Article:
First, the anti-ag activists complained about Maui sugar, filing numerous smoke complaints, and ultimately a lawsuit, all aimed at shutting down Hawaii's last sugar plantation.
Now that sugar is dead, and HC&S is striving to keep the land in viable ag production, they're complaining about the decision to run cattle on some of the acreage.
In a letter to the editor of Maui News, Stephen Beidner, who variously lists his address as Kula and Paia, writes:
Raising cattle on Maui will foul our air, water and land. Grasses grown to feed the cattle on poisoned sugar cane land will poison the cattle and the humans who consume the final products. Are we going to replace the sugar museum with tours of slaughterhouses?
Surely we can use this precious land for something better, like growing real food: fruits and vegetables.
Oh, yeah. Mo bettah to let the invasive species take over so the albezzia, African tulip trees and guinea grass have to be removed with heavy equipment before the land can be returned to production. Or turn into gentleman's estates, hotels and shops. Because those uses have zero impacts. Ya, right.
Turns out Stephen, a member of the Vegetarian Society of Hawaii, was one of those complaining about the cane smoke and dust. But is he willing to actually get out there and grow the fruits and vegetables he envisions? So much easier to bitch and tell someone else to do it as he tries to impose his own dietary choices on everyone else.
And what's with this claim that the land is “poisoned?” I saw that assertion as well in a comment left by the Maluhia Group — an organization of ignorant teachers and staff sadly involved with educating children at Waimea Canyon Middle School:
Historical and modern agriculture practices have resulted in large areas of Hawaii farm lands unusable for food production.
Like where? Shoots, even the Moloaa land that grew chem-intensive pineapple is now being used for organic farms.
The Maluhia Group comment was left on an article promoting a $45 book from University of Hawaii Press: “Food and Power in Hawai‘i: Visions of Food Democracy.” Unfortunately, the catalog doesn't disclose who wrote the nine essays that comprise the book.
But a few things in the press release about the book did catch my eye:
While it is important for farms to maintain economic viability, the value of agriculture in Hawai‘i goes beyond its economic contribution as it provides opportunities for people to engage in food citizenship.
What is food citizenship? Here is the definition provided under this image:
The term Food Citizenship is defined as “engaging in food related behaviors that support, rather than threaten, the development of a democratic, socially and economically just, and environmentally sustainable food system”.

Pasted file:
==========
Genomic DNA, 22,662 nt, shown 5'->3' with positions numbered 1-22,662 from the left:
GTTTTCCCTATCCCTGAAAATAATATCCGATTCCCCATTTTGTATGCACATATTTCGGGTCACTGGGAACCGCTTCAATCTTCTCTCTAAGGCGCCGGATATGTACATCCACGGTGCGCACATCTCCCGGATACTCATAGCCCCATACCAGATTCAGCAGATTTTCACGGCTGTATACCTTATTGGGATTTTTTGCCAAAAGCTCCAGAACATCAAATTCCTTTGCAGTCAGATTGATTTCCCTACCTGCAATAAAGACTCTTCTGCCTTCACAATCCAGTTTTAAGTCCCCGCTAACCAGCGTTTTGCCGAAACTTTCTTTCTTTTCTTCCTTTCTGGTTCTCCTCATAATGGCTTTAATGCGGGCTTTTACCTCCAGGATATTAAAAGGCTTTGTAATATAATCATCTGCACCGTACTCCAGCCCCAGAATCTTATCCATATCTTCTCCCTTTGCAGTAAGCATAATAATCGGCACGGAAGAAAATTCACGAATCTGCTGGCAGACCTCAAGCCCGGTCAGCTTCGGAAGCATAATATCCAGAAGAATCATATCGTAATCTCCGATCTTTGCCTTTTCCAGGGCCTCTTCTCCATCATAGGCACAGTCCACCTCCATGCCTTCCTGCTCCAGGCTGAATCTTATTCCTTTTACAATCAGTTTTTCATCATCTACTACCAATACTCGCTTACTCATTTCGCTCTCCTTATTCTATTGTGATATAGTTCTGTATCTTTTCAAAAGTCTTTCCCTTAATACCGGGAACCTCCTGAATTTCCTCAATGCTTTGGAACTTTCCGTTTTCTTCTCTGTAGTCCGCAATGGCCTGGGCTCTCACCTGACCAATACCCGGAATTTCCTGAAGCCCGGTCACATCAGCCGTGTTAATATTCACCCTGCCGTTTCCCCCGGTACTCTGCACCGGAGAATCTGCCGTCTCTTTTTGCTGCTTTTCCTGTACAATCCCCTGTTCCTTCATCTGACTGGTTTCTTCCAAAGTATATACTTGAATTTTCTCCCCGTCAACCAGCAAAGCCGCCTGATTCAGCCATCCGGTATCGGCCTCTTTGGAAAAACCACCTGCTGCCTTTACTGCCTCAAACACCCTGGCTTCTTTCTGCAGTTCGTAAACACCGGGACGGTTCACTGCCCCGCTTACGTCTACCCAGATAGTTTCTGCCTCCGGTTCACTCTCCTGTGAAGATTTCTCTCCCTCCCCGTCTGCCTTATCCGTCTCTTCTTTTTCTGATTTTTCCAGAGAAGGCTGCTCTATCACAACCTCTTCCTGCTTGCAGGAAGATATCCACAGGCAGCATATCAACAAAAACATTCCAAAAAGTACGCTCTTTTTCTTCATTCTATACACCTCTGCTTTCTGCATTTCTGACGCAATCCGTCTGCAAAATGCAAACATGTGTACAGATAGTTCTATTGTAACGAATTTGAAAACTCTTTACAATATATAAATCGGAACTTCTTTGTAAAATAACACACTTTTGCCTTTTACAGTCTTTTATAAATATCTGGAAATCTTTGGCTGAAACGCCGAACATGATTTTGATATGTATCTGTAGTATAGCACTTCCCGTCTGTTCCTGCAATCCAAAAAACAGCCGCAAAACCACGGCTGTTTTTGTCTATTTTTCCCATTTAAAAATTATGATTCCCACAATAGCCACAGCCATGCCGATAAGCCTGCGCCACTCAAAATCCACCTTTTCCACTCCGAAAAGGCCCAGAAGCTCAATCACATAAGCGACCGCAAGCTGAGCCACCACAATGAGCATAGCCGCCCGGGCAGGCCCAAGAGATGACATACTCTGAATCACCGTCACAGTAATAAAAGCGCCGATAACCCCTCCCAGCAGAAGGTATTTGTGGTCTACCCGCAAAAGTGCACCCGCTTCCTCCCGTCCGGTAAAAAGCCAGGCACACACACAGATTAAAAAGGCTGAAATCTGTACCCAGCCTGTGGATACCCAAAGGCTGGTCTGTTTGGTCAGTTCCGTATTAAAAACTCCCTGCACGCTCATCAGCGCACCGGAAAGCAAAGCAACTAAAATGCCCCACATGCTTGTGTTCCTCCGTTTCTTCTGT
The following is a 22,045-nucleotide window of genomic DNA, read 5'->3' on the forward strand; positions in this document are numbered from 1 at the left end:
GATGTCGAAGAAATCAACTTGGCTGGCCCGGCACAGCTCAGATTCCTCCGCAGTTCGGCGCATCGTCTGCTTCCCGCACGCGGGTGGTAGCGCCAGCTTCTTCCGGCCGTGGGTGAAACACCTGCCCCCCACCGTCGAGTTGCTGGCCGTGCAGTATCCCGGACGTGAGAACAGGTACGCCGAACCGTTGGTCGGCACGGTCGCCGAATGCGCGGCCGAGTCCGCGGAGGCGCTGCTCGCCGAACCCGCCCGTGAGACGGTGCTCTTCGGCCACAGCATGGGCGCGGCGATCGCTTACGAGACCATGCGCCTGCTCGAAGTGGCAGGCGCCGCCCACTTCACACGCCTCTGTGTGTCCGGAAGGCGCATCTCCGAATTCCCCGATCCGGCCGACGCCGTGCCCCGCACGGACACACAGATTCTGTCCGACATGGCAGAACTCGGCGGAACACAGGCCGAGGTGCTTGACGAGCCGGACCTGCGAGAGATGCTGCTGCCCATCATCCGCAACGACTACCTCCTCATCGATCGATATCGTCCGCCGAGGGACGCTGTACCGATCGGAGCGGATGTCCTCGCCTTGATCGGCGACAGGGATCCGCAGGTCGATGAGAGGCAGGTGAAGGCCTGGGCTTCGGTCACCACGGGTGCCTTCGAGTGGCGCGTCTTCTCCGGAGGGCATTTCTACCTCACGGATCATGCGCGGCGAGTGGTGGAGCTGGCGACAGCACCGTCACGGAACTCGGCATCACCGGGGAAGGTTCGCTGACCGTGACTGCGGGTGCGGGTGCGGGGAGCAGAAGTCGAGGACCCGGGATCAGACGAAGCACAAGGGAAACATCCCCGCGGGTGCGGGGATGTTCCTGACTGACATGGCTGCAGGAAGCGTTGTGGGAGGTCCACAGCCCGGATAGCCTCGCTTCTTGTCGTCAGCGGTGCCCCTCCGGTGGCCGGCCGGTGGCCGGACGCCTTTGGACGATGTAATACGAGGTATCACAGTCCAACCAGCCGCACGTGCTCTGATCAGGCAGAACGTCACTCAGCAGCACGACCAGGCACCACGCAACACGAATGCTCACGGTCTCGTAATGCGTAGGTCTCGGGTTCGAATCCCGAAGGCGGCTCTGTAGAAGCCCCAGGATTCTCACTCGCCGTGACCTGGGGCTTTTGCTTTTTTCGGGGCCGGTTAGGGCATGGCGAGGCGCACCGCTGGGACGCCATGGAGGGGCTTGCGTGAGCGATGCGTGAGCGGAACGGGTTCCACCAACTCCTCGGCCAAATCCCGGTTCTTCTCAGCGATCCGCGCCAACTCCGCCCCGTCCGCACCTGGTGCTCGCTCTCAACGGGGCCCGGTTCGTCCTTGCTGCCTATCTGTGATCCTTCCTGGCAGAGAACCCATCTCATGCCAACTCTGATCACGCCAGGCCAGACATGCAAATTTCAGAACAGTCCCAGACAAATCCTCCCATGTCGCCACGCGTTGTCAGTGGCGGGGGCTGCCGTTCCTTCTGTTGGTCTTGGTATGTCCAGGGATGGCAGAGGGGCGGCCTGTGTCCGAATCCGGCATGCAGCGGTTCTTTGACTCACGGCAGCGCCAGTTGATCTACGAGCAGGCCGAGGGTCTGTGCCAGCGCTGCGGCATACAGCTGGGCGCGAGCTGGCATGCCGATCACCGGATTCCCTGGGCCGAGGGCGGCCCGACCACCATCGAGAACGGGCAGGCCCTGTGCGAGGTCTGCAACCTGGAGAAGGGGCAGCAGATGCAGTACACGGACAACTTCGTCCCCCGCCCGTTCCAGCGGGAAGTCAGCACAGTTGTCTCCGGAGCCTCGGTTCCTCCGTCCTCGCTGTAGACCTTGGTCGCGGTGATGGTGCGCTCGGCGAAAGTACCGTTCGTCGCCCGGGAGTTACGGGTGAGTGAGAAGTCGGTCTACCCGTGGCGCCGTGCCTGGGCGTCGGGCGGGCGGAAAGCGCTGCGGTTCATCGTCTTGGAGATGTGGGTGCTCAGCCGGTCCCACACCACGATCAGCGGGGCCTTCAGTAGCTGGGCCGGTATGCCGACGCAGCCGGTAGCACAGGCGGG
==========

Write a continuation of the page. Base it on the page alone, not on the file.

Or as the book's editor, Krisnawati Suryanata, puts it:
The concept is how to broaden public participation in reshaping our own agriculture system.
OK, that explains why so many people are so keen to weigh in on how agriculture is conducted in the Islands. But like so many other purely academic discussions, it fails to address such nitty-gritty practicalities as who is going to actually get their hands dirty?
And should people who don't know WTF they're talking about — people who believe applying salt to the land is a good way to control weeds, people who can see no reason why everything shouldn't be produced organically, though they've never even grown a garden — be allowed to weigh in on the discussion, much less shape important food policies?
Aya Hirata Kimura, one of the other editors, offered this quote to The Garden Island:
“I sympathize with the investments in local food but at the same time I feel the arguments for localization of food are simplistic. If the goal is maximizing the volume of food in the quickest way, the quickest way to do that is with modernized farming and intensively chemical farming and is that what people want?”
I agree that the arguments for the localization of food are simplistic. They fail to take into account the high cost of producing food in Hawaii, the challenge of feeding some 8 million tourists, the realities that food can be produced and processed much less expensively on the mainland due to economies of scale. So yeah, it's good to be talking about that.
But Kimura then goes on to show her bias — and her ignorance — by offering her assumption that the quickest way to do that is through “intensively chemical farming,” a term that is essentially meaningless, but loaded with pejoratives.
And is anyone really serious about doing away with “modernized farming?” What does that even mean? A return to the o'o? Oxen pulling a plow? Women and children engaged in hand-weeding? Using nightsoil in the fields?
The book's description offers more insight into what is really behind so much of the modern food movement:
Given the island geography, high dependency on imported food has often been portrayed as the primary challenge in Hawai`i, and the traditional response has been localized food production. The book argues, however, that aspects such as differentiated access, the history of colonization, and the neoliberalized nature of the economy also need to be considered for the right transformation of our food system.
There is no question that the modern food system can be improved. But it has effectively delivered more food — safely, reliably and at affordable prices — than ever before in history.
So before we let the academics, activists and foodies start tinkering with it too dramatically as part of a larger socio-political agenda — "democratic ownership of food resources and policies at all scales, and not merely the local level or even the nation-state" — we should consider the implications — hunger, famine, high food prices — if they're wrong.